blurrypro

As ocean temperatures rise, so does mercury exposure in seafood

In case there weren’t already enough reasons to limit global warming to less than 1.5 degrees Celsius, a new study released in Nature reveals that even a 1 degree increase in ocean temperatures leads to a significant increase in mercury exposure among fish — and the people that consume them.

The joint study was published by Harvard’s School of Public Health and School of Engineering and Applied Sciences and used a variety of simulation models to examine and predict how environmental factors affect the levels of mercury in cod and dogfish. Their models use historical data, as far back as 1970, when cod had approximately 6 to 20 percent less mercury in their diets. Yet researchers also found that dogfish had 33 to 61 percent higher mercury in their diets in 1970, because overfishing at the time led them to eat squid that are high in mercury.

Related: These fish and meat options are the most environmentally costly

In the last four decades, policies that regulate and limit mercury emissions have made a dent in mercury exposure, but the researchers concluded that rising ocean temperatures are reversing this progress.

“This research is a major advance in understanding how and why ocean predators, such as tuna and swordfish, are accumulating mercury,” said Elsie Sunderland, senior author and a Harvard professor in environmental chemistry.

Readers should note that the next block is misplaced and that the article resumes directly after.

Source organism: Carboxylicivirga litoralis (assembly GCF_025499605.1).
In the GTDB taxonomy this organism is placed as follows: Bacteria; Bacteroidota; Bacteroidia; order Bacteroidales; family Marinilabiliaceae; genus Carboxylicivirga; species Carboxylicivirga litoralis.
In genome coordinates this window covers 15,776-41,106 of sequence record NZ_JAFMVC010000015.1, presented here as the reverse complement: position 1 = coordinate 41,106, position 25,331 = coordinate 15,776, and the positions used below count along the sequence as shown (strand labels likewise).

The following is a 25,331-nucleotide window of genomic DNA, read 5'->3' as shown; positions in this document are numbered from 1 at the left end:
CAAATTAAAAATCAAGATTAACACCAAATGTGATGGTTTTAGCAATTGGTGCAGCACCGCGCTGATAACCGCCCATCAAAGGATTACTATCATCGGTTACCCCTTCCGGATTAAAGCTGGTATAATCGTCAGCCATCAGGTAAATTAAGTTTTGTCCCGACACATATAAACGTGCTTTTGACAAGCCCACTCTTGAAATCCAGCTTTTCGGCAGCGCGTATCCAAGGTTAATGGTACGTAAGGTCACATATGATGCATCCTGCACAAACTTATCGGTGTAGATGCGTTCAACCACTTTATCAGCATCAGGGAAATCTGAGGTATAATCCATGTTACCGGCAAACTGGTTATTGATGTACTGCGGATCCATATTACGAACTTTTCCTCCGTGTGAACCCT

According to the researchers, unusually warmer water makes it harder for fish to breathe and swim; therefore, it forces fish to consume more energy. The more they eat, the higher their levels of mercury exposure are. Warmer temperatures might also alter the availability of their preferred diet, forcing fish like the dogfish to eat high-mercury options such as squid.

For every 1 degree the ocean warms, dogfish are exposed to 70 percent more mercury. Cod, which also live in the researchers’ study area off the coast of Maine, are exposed to approximately 32 percent more mercury for every single degree the ocean warms.

“Climate change is going to exacerbate human exposure to methylmercury through seafood,” Sunderland said. “So to protect ecosystems and human health, we need to regulate both mercury emissions and greenhouse gases.”

+ Nature

Via Harvard Gazette

Image via Pixabay


Source link

Add comment